“By what merit did you live such a long life?”
In a number of places in the Talmud we find this question presented to leading Sages by their students. Although the general principle of the Talmud is that rewards for the performance of mitzvot are received not in this world, but in the world-to-come, nevertheless it appears to have been widely accepted that someone who is particular in his performance of a given mitzva over and above the basic requirements is rewarded with long life. In fact, the commentaries examine each of the answers presented in our Gemara and attempt to show how the particular activity described goes beyond the letter-of-the-law in its performance.
Among the activities that are credited with long life we find:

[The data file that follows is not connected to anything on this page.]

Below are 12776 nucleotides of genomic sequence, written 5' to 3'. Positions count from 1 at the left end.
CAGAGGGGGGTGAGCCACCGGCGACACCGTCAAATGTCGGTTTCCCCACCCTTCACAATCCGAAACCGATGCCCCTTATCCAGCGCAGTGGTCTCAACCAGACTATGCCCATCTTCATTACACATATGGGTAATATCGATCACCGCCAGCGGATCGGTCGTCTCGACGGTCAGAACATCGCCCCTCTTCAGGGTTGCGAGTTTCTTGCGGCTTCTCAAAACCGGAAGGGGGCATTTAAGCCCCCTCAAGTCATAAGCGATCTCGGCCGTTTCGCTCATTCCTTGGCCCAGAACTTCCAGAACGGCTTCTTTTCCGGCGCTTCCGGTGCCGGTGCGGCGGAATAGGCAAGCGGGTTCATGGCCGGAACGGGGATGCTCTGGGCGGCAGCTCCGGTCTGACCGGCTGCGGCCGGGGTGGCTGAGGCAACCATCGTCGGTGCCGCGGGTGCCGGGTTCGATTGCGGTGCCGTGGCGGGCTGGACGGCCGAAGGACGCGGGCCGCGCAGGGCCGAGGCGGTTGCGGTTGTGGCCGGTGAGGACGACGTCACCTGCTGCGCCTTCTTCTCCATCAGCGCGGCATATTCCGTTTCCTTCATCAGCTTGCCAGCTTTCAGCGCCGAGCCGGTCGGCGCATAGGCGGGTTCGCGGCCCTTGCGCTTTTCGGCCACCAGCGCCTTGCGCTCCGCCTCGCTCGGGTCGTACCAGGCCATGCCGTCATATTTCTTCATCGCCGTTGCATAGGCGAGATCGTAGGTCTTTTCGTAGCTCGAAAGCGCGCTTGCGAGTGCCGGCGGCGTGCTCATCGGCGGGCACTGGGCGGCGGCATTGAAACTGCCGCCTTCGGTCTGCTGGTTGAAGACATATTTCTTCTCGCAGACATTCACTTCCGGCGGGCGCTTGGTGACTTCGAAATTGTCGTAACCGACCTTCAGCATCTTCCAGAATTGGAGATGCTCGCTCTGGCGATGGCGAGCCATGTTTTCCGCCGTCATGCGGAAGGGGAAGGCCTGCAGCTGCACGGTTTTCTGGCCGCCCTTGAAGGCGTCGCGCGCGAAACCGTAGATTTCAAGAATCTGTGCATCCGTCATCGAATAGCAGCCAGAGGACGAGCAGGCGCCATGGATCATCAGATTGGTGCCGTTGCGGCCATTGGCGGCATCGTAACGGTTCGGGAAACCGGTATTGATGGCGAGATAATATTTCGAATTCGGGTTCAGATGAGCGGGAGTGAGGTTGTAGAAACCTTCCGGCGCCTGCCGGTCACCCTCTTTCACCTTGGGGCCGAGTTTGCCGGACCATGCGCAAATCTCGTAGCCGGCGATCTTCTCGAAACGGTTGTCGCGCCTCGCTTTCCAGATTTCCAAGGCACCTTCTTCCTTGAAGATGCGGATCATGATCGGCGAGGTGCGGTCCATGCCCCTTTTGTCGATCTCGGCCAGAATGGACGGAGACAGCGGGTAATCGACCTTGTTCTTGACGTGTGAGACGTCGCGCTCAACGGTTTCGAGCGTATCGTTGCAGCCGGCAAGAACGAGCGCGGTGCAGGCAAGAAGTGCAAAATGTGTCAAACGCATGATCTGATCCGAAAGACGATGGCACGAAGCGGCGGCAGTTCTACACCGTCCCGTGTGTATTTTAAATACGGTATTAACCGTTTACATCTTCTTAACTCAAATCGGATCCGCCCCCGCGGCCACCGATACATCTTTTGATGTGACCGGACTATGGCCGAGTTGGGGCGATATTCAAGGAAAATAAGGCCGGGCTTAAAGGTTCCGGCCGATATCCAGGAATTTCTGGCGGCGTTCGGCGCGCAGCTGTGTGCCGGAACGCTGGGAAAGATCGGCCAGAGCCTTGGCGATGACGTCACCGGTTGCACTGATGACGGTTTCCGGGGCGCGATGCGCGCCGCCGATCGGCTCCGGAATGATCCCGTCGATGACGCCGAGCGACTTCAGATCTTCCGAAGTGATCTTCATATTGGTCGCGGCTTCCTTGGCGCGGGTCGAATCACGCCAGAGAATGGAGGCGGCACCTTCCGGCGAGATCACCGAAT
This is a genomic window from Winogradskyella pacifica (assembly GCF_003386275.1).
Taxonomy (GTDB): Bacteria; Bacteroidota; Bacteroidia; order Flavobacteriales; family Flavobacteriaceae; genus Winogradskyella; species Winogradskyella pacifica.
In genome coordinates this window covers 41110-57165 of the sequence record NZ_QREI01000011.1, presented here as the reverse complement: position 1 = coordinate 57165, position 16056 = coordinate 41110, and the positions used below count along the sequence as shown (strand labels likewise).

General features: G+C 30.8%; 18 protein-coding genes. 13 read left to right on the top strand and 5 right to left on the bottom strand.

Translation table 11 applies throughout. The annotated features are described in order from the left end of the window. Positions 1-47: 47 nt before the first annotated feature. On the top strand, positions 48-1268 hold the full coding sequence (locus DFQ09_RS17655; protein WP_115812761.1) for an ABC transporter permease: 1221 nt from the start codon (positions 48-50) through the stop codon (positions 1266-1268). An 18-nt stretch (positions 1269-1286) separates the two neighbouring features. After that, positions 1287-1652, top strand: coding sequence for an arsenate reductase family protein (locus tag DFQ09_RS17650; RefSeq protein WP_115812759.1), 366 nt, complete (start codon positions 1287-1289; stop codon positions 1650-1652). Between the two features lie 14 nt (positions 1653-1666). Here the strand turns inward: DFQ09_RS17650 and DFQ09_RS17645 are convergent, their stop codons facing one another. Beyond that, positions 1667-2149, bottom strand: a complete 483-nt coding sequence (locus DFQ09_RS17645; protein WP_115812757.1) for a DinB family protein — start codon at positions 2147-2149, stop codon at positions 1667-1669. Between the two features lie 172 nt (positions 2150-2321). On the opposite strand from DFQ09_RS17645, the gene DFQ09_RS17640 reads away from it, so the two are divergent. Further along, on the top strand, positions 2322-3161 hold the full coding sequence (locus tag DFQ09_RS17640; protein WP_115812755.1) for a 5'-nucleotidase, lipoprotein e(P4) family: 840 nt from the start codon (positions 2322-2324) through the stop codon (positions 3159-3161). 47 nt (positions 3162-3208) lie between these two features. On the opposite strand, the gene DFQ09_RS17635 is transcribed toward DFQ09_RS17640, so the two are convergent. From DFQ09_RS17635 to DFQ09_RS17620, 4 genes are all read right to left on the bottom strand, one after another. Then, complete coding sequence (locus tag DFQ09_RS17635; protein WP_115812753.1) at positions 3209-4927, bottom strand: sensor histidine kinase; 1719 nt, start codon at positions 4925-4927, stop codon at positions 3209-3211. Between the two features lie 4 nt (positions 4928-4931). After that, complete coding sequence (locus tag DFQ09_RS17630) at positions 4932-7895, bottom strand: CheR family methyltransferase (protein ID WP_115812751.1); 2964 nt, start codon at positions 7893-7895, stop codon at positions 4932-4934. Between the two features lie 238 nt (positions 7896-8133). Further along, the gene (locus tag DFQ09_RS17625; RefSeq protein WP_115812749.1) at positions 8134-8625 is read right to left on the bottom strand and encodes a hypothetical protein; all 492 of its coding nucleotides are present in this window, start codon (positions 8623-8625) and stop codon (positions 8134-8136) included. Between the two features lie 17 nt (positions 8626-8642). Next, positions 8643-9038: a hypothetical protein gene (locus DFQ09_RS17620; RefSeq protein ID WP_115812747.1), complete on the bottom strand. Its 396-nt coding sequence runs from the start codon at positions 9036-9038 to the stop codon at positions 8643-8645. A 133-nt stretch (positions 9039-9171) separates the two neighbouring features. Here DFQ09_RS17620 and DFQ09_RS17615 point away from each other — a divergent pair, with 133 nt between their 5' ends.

“I never called someone by their nickname.”
Tosafot explain that even nicknames that did not carry any negative elements were to be avoided. Calling someone by a nickname that was insulting is a very serious matter according to the Talmud (see Bava Metzia 58b). Rabbeinu Yehonatan explains that this refers to a name that carried with it some negative connotation when it was first given to an ancestor years before, but today is no longer an embarrassment.
“I never missed making Kiddush on Shabbat.”
The issue here is whether there is an obligation to make Kiddush on wine, or can it be made on bread. From the Gemara it is clear that this statement refers to the fact that Kiddush was always made over wine, and the Rashba explains that this was done, even though Kiddush could have been made over bread.
“I never used the synagogue as a shortcut.”
Rav Shmu’el ha-Levi in his Ramat Shmu’el suggests that this was true even in a case where it was permissible to do so according to the letter-of-the-law – for example when there was an existing walkway in front of the synagogue that was built for that purpose.